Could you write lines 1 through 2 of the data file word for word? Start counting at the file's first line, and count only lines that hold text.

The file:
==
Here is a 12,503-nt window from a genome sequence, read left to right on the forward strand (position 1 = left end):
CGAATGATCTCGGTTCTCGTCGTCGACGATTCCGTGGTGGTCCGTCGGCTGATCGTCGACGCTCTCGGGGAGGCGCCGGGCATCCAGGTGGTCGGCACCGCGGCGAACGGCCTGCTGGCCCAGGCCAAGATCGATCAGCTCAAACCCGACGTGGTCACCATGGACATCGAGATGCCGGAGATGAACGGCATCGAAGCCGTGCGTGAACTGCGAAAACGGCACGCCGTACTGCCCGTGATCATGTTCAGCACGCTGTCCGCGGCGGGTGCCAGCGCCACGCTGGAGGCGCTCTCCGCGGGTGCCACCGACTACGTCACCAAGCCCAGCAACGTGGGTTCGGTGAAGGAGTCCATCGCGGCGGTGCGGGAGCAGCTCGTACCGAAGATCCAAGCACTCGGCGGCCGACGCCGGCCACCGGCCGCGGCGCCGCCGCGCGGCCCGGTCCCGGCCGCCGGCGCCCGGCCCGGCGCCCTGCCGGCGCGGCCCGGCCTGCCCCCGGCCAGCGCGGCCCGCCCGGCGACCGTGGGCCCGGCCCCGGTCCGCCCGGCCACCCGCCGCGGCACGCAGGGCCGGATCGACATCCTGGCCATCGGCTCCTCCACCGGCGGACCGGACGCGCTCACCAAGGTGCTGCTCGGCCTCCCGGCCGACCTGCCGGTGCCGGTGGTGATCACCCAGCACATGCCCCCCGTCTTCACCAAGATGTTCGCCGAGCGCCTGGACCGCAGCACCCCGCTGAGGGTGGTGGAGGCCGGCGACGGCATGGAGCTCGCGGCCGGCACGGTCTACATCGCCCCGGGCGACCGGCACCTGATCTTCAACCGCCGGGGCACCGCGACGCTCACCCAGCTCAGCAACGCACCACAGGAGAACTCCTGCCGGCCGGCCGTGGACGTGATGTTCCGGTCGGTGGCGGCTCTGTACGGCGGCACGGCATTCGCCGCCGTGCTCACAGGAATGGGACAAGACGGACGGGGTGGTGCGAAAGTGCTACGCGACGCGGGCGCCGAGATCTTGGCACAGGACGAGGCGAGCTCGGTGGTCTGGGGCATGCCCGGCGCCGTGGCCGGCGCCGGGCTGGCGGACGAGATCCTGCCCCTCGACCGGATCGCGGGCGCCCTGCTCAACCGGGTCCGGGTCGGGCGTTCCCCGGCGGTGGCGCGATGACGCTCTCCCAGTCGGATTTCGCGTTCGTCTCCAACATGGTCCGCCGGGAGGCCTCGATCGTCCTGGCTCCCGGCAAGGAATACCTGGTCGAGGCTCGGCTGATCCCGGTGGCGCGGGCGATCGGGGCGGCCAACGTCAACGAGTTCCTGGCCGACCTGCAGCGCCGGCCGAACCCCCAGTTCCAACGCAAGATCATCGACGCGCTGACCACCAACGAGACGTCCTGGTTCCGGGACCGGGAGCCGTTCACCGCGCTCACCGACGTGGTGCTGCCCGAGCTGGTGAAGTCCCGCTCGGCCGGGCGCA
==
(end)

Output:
Here is a 12,503-nt window from a genome sequence, read left to right on the forward strand (position 1 = left end):
CGAATGATCTCGGTTCTCGTCGTCGACGATTCCGTGGTGGTCCGTCGGCTGATCGTCGACGCTCTCGGGGAGGCGCCGGGCATCCAGGTGGTCGGCACCGCGGCGAACGGCCTGCTGGCCCAGGCCAAGATCGATCAGCTCAAACCCGACGTGGTCACCATGGACATCGAGATGCCGGAGATGAACGGCATCGAAGCCGTGCGTGAACTGCGAAAACGGCACGCCGTACTGCCCGTGATCATGTTCAGCACGCTGTCCGCGGCGGGTGCCAGCGCCACGCTGGAGGCGCTCTCCGCGGGTGCCACCGACTACGTCACCAAGCCCAGCAACGTGGGTTCGGTGAAGGAGTCCATCGCGGCGGTGCGGGAGCAGCTCGTACCGAAGATCCAAGCACTCGGCGGCCGACGCCGGCCACCGGCCGCGGCGCCGCCGCGCGGCCCGGTCCCGGCCGCCGGCGCCCGGCCCGGCGCCCTGCCGGCGCGGCCCGGCCTGCCCCCGGCCAGCGCGGCCCGCCCGGCGACCGTGGGCCCGGCCCCGGTCCGCCCGGCCACCCGCCGCGGCACGCAGGGCCGGATCGACATCCTGGCCATCGGCTCCTCCACCGGCGGACCGGACGCGCTCACCAAGGTGCTGCTCGGCCTCCCGGCCGACCTGCCGGTGCCGGTGGTGATCACCCAGCACATGCCCCCCGTCTTCACCAAGATGTTCGCCGAGCGCCTGGACCGCAGCACCCCGCTGAGGGTGGTGGAGGCCGGCGACGGCATGGAGCTCGCGGCCGGCACGGTCTACATCGCCCCGGGCGACCGGCACCTGATCTTCAACCGCCGGGGCACCGCGACGCTCACCCAGCTCAGCAACGCACCACAGGAGAACTCCTGCCGGCCGGCCGTGGACGTGATGTTCCGGTCGGTGGCGGCTCTGTACGGCGGCACGGCATTCGCCGCCGTGCTCACAGGAATGGGACAAGACGGACGGGGTGGTGCGAAAGTGCTACGCGACGCGGGCGCCGAGATCTTGGCACAGGACGAGGCGAGCTCGGTGGTCTGGGGCATGCCCGGCGCCGTGGCCGGCGCCGGGCTGGCGGACGAGATCCTGCCCCTCGACCGGATCGCGGGCGCCCTGCTCAACCGGGTCCGGGTCGGGCGTTCCCCGGCGGTGGCGCGATGACGCTCTCCCAGTCGGATTTCGCGTTCGTCTCCAACATGGTCCGCCGGGAGGCCTCGATCGTCCTGGCTCCCGGCAAGGAATACCTGGTCGAGGCTCGGCTGATCCCGGTGGCGCGGGCGATCGGGGCGGCCAACGTCAACGAGTTCCTGGCCGACCTGCAGCGCCGGCCGAACCCCCAGTTCCAACGCAAGATCATCGACGCGCTGACCACCAACGAGACGTCCTGGTTCCGGGACCGGGAGCCGTTCACCGCGCTCACCGACGTGGTGCTGCCCGAGCTGGTGAAGTCCCGCTCGGCCGGGCGCA